By Rachel DeLetto
Each summer, after the final bars of “Pomp and Circumstance” fade and J.D. students disperse to firms and public interest placements, the law school’s hallways take on a new life as a global hub of legal scholarship.
More than 200 internationally trained lawyers are currently earning a Master of Laws (LL.M.) at Berkeley Law over two consecutive summers—instead of the traditional academic-year program. Launched in 2009, the dual-summer professional track LL.M. is the only program of its kind among top law schools. The unique format and flexible schedule means students don’t have to put their careers and lives on hold.
That’s a big draw, says Professor Charles Weisselberg, outgoing associate dean of Advanced Degree Programs (ADP) and global engagement, since most members of the 2016 1S (first summer) class are practicing attorneys, academics or members of the judiciary.
“Our 1S class hails from 40 countries, including our first-ever students from Namibia and Zambia,” Weisselberg said in an email to the law school community. The professional track students speak 29 languages and have worked in government—including the European Parliament, German IRS, and supreme courts; and in politics—including an elected member of Mexico’s Congress and a congressional candidate in the Philippines. They’ve practiced at some of the world’s leading law firms and served as counsel to major corporations—including Verizon, Barclays, Warner Music and more.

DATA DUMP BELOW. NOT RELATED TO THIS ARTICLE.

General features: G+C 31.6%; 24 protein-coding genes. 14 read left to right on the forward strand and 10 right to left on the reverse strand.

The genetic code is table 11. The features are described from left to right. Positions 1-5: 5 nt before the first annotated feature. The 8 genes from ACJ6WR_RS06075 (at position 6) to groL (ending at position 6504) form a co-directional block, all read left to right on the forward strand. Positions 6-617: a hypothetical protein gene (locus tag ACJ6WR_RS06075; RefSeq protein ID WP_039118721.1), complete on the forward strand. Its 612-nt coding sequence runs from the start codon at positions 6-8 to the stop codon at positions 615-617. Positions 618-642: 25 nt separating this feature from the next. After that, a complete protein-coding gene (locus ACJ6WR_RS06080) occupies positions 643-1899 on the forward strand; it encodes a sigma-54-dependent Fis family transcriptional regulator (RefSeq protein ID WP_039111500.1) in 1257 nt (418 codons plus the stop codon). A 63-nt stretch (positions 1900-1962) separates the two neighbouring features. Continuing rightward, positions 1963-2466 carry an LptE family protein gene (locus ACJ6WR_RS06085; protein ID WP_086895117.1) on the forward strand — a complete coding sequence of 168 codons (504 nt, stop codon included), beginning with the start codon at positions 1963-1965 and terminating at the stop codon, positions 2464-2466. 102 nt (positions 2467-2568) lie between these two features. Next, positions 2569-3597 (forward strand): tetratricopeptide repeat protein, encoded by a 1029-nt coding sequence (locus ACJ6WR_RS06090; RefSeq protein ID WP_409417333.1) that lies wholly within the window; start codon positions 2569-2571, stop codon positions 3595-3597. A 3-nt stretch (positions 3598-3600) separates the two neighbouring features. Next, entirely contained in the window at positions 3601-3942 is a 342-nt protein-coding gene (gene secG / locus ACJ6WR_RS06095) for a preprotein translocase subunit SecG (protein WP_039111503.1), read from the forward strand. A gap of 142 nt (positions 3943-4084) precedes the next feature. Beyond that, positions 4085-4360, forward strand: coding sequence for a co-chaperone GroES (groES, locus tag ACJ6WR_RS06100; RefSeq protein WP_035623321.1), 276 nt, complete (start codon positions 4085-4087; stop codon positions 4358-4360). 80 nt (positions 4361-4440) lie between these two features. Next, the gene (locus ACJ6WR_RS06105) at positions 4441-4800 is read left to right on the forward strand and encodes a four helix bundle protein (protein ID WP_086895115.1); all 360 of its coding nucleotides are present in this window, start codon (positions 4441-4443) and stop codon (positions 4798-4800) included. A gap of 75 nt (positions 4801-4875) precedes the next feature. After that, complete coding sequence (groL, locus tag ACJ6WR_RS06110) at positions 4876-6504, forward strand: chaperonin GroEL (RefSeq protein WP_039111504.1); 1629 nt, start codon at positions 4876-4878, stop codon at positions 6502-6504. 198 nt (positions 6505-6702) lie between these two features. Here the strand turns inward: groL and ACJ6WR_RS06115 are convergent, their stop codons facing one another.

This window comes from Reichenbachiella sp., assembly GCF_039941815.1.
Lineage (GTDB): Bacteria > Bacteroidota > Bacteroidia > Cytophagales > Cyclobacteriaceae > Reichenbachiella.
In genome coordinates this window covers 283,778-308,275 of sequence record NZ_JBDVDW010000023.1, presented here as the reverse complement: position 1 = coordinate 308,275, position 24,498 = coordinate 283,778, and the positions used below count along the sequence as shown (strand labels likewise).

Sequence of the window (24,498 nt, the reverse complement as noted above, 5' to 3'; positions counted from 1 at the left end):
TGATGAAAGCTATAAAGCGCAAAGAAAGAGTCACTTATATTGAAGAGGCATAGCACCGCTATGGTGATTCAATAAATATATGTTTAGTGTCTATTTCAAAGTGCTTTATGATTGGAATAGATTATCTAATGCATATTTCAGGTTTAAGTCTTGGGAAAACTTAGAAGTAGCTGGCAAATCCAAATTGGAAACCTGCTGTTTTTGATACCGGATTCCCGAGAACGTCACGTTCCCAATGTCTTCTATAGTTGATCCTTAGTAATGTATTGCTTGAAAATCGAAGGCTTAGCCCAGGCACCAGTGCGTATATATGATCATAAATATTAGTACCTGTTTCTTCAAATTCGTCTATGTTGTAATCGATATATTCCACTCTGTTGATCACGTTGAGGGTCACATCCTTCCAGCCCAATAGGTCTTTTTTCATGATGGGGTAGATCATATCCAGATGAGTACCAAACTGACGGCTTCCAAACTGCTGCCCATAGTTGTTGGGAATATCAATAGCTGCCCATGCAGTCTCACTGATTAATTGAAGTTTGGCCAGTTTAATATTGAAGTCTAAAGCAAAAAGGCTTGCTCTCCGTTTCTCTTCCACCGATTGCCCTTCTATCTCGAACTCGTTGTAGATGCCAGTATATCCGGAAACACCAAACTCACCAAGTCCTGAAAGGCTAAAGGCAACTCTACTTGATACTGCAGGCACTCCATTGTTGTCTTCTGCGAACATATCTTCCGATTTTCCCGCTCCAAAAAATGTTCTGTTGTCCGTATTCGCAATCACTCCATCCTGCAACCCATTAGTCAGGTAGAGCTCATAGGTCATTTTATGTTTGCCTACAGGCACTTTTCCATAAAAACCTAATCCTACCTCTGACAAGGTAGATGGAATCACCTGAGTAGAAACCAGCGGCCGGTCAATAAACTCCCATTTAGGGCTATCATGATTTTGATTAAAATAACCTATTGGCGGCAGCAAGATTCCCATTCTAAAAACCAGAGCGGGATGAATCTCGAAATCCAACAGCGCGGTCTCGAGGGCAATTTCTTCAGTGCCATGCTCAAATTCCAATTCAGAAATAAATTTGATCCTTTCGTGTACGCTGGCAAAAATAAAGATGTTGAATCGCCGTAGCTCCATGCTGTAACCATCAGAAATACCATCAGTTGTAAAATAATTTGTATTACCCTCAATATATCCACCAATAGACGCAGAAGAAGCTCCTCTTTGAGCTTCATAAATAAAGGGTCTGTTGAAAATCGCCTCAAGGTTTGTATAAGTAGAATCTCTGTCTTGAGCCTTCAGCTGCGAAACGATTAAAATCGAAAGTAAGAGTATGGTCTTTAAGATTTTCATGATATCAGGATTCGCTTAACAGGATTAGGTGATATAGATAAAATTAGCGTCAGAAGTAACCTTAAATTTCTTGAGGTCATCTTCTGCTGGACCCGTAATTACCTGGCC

Meet the students
These students have also demonstrated entrepreneurial spirit, forming startup companies and public service organizations, and engaging in law reform and pro bono work worldwide. They’re also high achievers, exemplified by an Olympic athlete, a prize-winning equestrian jumper, and a Women’s Lacrosse World Cup competitor.
While the students come from diverse backgrounds and cultures, Amelia Miazad ’02, executive director of ADP, sees an intangible common trait among them. “These are students who can operate in the clouds and dream big dreams, but they’re also in the weeds and can roll up their sleeves to make those dreams happen,” she said.
Like the academic-year LL.M. program, summer professional track students study fundamentals of U.S. law and other areas of specialization with the school’s distinguished faculty—such as intellectual property expert Professor Robert Merges, who will take over the role of associate dean of ADP in July.
Because of the condensed time frame (21 units divided into four, three-week modules over two consecutive summers), “the courses are more intense, but the substance is the same quality as the regular, full-year program.” Merges said.
Richard Buxbaum LL.M. ’53, professor emeritus and longtime teacher of international and comparative law, describes the professional track’s unique quality as “less the text than the music.” Unlike the traditional track where LL.M. students are integrated with J.D. students, “the international students are running the show here in the summer,” Buxbaum said.